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The other parts needed for the car are two trucks and a pair of couplers. The couplers are optional, but I have found that additional track problems can be discovered by coupling this car to another car and then pushing or pulling this inspection car through a turnout using the other car (i.e. not directly touching this inspection car). That is why I decided to add the couplers. For the best results, use representative trucks and couplers that you use on your other cars. I am using a pair of Kadee #808 S-scale couplers for this car (these were later switched out to the couplers I now use for my layout's standard). I decided to use the S-Helper Service's "PRR D2-F8 50 Ton" trucks with code 110 wheels (part #00047). These are heavy trucks that roll beautifully.
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The trucks need to be mounted to the piece of plexiglass. Normal cars use a bolsters, but for this inspection car we don't need one. I found two bolts and matching nuts from the parts box and installed them onto the truck. The bolt needs to be long enough to allow the plexiglass to clear the wheels and then allow an additional nut to be placed on top of that. The two nuts are tightened against each other, which keeps them from moving up and down the bolt as the truck turns. Leave enough play to allow the truck to turn on the bolt.
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Next, a hole needs to be drilled at both ends of the "car" to take the bolts. I marked a drill point in the center and 5 scale feet away from the end. I first drilled a very small pilot hole before drilling with the final drill bit. I made the hole just wide enough to clear the bolt's threads. If it is too wide, then the car will wobble too much. Using a knife I cleaned up the debris from the drilling.
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The next photo shows a side profile of the installed truck. A nut at the top secures the truck to the plexiglass. And, we have ourselves an inspection car!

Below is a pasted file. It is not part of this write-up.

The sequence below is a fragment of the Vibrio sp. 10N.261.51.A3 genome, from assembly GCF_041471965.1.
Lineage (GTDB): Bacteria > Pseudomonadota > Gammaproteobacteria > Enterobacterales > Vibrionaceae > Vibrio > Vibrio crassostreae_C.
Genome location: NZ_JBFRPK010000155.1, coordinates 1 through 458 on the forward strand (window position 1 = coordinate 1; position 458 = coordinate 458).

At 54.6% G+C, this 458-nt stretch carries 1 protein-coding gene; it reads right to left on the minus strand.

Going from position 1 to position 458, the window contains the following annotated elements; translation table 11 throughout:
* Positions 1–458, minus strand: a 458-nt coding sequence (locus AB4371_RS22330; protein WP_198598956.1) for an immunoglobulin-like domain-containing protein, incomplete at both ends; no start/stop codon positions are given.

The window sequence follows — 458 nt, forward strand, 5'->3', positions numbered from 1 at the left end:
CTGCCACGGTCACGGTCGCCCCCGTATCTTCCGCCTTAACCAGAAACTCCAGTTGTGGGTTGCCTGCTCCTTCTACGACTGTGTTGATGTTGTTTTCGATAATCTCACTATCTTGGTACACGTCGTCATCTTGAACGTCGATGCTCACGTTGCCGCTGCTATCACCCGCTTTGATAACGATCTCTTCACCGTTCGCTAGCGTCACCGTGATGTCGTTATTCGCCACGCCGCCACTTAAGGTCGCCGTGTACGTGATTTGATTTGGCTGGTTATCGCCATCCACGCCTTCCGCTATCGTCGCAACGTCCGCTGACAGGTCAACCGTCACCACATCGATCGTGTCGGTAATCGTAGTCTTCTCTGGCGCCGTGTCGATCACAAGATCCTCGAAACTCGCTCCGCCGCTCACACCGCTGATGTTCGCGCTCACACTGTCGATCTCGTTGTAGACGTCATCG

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I then assembled the Kadee couplers and glued them to the plexiglass car using 5-minute epoxy. I don't have the right size tap otherwise I probably would have used the couplers' screws to install them. The glue works fine too, though. You can manipulate the trucks' bolts to get the body to be at the right height so that the couplers will match other cars on the layout. (Update: I found out that the coupler screws are actually self-tapping. The glue didn't hold the coupler boxes for but two weeks, so I drilled a hole and put the screws in place. It works great now.)
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The next photo shows the completed car. Now it is time to start laying some track.
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Another good use for this car is to verify that track is level. Make sure that the wheels are even or otherwise the car will always indicate not level track. This is a rather simple project to build, if you have the parts. For my old N-scale car I had to add weights to the center of the car to have it track reasonably well (see below). I am using a removable metal bar for weight for this S-scale version. That way it doesn't interfere with the see-through feature of the car, and the weight can be used for other purposes when needed.
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Track Inspection Car - N-scale

For the N-scale version, the hardest part, in my mind at least, was how to mount the trucks to the see-through material. So I looked through my drawer that contains "stuff" that will never see the light of day on a layout, and found this old caboose from the Bachmann starter set. I removed the trucks and loosened the body from the frame.